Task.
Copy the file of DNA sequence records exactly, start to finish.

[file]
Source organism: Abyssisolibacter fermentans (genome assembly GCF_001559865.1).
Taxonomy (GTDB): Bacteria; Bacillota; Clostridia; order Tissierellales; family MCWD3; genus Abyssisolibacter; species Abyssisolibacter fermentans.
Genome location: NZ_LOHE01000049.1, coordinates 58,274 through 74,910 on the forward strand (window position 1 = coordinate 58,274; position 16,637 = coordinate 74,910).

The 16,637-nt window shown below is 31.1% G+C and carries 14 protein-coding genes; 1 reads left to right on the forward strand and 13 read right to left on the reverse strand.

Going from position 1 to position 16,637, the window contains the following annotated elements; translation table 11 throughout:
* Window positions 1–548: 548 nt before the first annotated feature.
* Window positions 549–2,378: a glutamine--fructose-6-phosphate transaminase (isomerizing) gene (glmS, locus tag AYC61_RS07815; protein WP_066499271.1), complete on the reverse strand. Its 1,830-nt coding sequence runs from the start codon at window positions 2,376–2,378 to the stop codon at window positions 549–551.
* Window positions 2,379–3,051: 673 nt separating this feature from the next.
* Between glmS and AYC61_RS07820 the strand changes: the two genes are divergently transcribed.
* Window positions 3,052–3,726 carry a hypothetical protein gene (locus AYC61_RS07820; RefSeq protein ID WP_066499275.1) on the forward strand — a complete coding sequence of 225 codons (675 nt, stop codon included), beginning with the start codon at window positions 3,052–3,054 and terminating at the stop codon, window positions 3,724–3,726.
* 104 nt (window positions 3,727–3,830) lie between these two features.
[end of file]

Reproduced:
Source organism: Abyssisolibacter fermentans (genome assembly GCF_001559865.1).
Taxonomy (GTDB): Bacteria; Bacillota; Clostridia; order Tissierellales; family MCWD3; genus Abyssisolibacter; species Abyssisolibacter fermentans.
Genome location: NZ_LOHE01000049.1, coordinates 58,274 through 74,910 on the forward strand (window position 1 = coordinate 58,274; position 16,637 = coordinate 74,910).

The 16,637-nt window shown below is 31.1% G+C and carries 14 protein-coding genes; 1 reads left to right on the forward strand and 13 read right to left on the reverse strand.

Going from position 1 to position 16,637, the window contains the following annotated elements; translation table 11 throughout:
* Window positions 1–548: 548 nt before the first annotated feature.
* Window positions 549–2,378: a glutamine--fructose-6-phosphate transaminase (isomerizing) gene (glmS, locus tag AYC61_RS07815; protein WP_066499271.1), complete on the reverse strand. Its 1,830-nt coding sequence runs from the start codon at window positions 2,376–2,378 to the stop codon at window positions 549–551.
* Window positions 2,379–3,051: 673 nt separating this feature from the next.
* Between glmS and AYC61_RS07820 the strand changes: the two genes are divergently transcribed.
* Window positions 3,052–3,726 carry a hypothetical protein gene (locus AYC61_RS07820; RefSeq protein ID WP_066499275.1) on the forward strand — a complete coding sequence of 225 codons (675 nt, stop codon included), beginning with the start codon at window positions 3,052–3,054 and terminating at the stop codon, window positions 3,724–3,726.
* 104 nt (window positions 3,727–3,830) lie between these two features.